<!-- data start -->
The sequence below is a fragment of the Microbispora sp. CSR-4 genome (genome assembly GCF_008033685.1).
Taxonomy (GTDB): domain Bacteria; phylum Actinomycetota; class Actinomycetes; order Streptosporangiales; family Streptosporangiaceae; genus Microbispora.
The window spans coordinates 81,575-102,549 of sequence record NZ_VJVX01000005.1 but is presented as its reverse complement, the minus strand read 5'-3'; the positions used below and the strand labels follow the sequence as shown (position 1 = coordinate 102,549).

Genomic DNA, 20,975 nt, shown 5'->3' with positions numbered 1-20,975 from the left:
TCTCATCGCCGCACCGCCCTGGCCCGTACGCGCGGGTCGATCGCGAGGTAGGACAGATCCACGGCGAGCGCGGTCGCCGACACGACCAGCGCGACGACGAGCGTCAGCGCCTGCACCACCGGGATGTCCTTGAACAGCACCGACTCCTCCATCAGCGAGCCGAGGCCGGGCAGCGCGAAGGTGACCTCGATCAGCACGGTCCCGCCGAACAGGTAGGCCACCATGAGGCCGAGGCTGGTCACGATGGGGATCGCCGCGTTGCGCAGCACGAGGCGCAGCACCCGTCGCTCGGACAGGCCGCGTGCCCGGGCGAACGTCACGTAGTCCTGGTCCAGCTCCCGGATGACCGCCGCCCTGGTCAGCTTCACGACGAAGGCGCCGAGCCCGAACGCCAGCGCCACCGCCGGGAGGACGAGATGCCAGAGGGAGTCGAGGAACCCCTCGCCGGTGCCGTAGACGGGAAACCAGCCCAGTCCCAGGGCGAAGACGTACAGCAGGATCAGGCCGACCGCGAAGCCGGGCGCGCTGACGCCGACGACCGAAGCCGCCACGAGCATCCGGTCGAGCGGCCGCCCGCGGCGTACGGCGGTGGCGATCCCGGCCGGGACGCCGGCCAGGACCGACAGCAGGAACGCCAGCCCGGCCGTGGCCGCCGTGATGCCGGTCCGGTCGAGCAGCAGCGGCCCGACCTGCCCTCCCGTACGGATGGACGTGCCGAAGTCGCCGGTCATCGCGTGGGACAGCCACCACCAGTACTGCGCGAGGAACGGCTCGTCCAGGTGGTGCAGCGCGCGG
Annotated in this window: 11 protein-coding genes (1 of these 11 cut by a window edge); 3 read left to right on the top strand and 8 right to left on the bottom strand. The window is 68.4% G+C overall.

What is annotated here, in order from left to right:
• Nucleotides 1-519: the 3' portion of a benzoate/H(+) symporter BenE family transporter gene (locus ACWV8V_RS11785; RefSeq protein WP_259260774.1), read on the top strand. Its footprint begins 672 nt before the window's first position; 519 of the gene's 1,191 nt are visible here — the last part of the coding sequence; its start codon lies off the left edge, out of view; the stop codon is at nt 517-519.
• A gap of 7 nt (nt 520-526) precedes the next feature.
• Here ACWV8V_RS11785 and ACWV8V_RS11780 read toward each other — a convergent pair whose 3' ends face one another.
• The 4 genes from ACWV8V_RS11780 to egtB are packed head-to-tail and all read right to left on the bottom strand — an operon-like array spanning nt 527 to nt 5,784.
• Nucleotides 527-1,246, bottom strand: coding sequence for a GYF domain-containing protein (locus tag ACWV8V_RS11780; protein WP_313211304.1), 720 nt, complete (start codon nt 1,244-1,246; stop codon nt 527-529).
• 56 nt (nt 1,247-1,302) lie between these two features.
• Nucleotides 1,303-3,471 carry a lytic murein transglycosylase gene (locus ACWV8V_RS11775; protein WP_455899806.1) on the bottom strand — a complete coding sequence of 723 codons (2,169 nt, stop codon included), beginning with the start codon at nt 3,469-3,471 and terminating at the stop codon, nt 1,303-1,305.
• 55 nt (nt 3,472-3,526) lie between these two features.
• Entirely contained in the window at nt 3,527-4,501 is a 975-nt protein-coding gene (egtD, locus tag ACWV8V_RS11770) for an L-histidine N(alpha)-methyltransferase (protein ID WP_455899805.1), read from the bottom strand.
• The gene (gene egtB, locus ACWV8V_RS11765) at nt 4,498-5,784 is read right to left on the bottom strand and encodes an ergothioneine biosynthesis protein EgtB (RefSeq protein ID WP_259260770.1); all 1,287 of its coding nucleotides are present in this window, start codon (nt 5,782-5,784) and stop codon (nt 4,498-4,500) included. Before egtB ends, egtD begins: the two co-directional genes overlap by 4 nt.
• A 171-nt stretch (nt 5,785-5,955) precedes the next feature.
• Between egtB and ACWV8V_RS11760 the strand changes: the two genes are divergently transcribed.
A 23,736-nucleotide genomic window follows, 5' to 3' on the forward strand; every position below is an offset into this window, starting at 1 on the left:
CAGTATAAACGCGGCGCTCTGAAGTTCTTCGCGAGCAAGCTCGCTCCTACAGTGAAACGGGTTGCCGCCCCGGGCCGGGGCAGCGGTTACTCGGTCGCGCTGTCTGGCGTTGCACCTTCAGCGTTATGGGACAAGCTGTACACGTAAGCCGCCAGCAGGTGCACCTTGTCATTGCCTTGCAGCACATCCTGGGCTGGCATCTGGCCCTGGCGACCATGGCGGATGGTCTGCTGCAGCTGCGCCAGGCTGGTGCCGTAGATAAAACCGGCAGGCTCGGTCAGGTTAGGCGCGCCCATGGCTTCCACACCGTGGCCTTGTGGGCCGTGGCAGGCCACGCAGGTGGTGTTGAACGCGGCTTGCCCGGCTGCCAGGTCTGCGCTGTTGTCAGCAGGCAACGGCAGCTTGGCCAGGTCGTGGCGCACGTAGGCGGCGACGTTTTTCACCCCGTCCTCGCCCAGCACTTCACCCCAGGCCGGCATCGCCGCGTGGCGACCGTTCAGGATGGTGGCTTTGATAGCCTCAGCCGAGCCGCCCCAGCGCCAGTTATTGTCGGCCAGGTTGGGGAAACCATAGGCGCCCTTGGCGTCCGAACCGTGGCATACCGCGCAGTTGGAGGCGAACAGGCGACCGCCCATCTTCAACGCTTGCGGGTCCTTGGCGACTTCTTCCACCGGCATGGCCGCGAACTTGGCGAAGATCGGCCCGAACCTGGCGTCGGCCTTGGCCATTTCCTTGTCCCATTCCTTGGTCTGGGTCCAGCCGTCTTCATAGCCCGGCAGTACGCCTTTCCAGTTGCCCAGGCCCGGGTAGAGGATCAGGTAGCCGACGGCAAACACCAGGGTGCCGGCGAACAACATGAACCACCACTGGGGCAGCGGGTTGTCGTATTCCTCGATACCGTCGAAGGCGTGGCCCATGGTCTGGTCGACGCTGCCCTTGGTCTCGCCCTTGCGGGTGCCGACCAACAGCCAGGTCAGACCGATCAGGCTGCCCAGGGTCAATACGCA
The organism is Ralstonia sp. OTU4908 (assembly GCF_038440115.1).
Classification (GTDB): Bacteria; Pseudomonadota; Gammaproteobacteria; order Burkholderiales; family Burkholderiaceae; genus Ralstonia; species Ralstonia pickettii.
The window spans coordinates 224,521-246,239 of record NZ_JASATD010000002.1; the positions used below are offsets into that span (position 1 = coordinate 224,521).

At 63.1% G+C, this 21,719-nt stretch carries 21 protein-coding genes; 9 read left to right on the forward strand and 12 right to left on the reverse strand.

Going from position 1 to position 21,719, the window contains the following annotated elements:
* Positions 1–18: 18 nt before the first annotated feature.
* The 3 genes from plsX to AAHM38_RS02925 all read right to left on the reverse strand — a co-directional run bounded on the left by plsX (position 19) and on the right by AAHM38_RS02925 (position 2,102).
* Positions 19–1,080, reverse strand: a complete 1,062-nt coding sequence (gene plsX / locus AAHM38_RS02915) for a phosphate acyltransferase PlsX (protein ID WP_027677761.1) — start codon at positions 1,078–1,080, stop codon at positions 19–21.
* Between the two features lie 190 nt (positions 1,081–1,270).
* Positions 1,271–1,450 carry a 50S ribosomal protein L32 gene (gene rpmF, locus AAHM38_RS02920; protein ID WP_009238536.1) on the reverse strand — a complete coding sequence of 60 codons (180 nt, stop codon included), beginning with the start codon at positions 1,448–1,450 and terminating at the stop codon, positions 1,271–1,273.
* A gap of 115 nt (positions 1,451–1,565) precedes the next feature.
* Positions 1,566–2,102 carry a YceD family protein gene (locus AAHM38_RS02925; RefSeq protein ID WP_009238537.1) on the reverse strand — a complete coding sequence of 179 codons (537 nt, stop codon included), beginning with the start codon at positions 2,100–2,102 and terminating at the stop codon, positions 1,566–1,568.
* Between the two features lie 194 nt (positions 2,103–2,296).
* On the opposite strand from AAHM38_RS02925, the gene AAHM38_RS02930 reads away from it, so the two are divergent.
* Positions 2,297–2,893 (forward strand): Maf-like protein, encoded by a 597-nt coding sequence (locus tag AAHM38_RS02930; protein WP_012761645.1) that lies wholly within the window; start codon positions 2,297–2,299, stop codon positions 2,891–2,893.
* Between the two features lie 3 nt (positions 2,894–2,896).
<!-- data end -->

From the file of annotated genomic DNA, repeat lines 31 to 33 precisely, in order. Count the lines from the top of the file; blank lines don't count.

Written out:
* Positions 1,271–1,450 carry a 50S ribosomal protein L32 gene (gene rpmF, locus AAHM38_RS02920; protein ID WP_009238536.1) on the reverse strand — a complete coding sequence of 60 codons (180 nt, stop codon included), beginning with the start codon at positions 1,448–1,450 and terminating at the stop codon, positions 1,271–1,273.
* A gap of 115 nt (positions 1,451–1,565) precedes the next feature.
* Positions 1,566–2,102 carry a YceD family protein gene (locus AAHM38_RS02925; RefSeq protein ID WP_009238537.1) on the reverse strand — a complete coding sequence of 179 codons (537 nt, stop codon included), beginning with the start codon at positions 2,100–2,102 and terminating at the stop codon, positions 1,566–1,568.